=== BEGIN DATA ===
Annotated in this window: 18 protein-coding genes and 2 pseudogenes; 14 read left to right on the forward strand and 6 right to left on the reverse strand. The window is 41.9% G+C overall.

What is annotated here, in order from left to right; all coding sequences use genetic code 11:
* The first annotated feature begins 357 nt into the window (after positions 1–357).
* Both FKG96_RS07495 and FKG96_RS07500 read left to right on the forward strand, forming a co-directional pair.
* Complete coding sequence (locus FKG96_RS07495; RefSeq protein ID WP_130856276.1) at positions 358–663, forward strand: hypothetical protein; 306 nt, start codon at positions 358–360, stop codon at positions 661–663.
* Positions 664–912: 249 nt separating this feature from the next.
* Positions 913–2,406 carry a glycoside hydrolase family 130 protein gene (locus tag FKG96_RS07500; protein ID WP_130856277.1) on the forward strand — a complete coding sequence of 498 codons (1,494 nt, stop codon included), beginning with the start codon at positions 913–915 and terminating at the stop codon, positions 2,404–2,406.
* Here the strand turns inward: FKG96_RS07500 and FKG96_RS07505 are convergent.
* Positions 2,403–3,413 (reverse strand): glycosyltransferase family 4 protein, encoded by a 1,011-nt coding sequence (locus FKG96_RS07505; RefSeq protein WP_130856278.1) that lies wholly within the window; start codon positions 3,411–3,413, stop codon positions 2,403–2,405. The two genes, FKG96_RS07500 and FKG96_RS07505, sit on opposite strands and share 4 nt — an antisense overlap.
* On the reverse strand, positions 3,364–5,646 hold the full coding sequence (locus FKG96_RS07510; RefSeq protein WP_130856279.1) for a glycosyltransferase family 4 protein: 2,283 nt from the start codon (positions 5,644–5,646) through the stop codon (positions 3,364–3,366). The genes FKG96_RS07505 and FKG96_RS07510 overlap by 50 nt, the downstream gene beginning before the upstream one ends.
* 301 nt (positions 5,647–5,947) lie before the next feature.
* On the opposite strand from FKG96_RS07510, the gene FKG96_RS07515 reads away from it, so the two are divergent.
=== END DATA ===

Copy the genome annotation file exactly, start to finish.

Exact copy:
Annotated in this window: 18 protein-coding genes and 2 pseudogenes; 14 read left to right on the forward strand and 6 right to left on the reverse strand. The window is 41.9% G+C overall.

What is annotated here, in order from left to right; all coding sequences use genetic code 11:
* The first annotated feature begins 357 nt into the window (after positions 1–357).
* Both FKG96_RS07495 and FKG96_RS07500 read left to right on the forward strand, forming a co-directional pair.
* Complete coding sequence (locus FKG96_RS07495; RefSeq protein ID WP_130856276.1) at positions 358–663, forward strand: hypothetical protein; 306 nt, start codon at positions 358–360, stop codon at positions 661–663.
* Positions 664–912: 249 nt separating this feature from the next.
* Positions 913–2,406 carry a glycoside hydrolase family 130 protein gene (locus tag FKG96_RS07500; protein ID WP_130856277.1) on the forward strand — a complete coding sequence of 498 codons (1,494 nt, stop codon included), beginning with the start codon at positions 913–915 and terminating at the stop codon, positions 2,404–2,406.
* Here the strand turns inward: FKG96_RS07500 and FKG96_RS07505 are convergent.
* Positions 2,403–3,413 (reverse strand): glycosyltransferase family 4 protein, encoded by a 1,011-nt coding sequence (locus FKG96_RS07505; RefSeq protein WP_130856278.1) that lies wholly within the window; start codon positions 3,411–3,413, stop codon positions 2,403–2,405. The two genes, FKG96_RS07500 and FKG96_RS07505, sit on opposite strands and share 4 nt — an antisense overlap.
* On the reverse strand, positions 3,364–5,646 hold the full coding sequence (locus FKG96_RS07510; RefSeq protein WP_130856279.1) for a glycosyltransferase family 4 protein: 2,283 nt from the start codon (positions 5,644–5,646) through the stop codon (positions 3,364–3,366). The genes FKG96_RS07505 and FKG96_RS07510 overlap by 50 nt, the downstream gene beginning before the upstream one ends.
* 301 nt (positions 5,647–5,947) lie before the next feature.
* On the opposite strand from FKG96_RS07510, the gene FKG96_RS07515 reads away from it, so the two are divergent.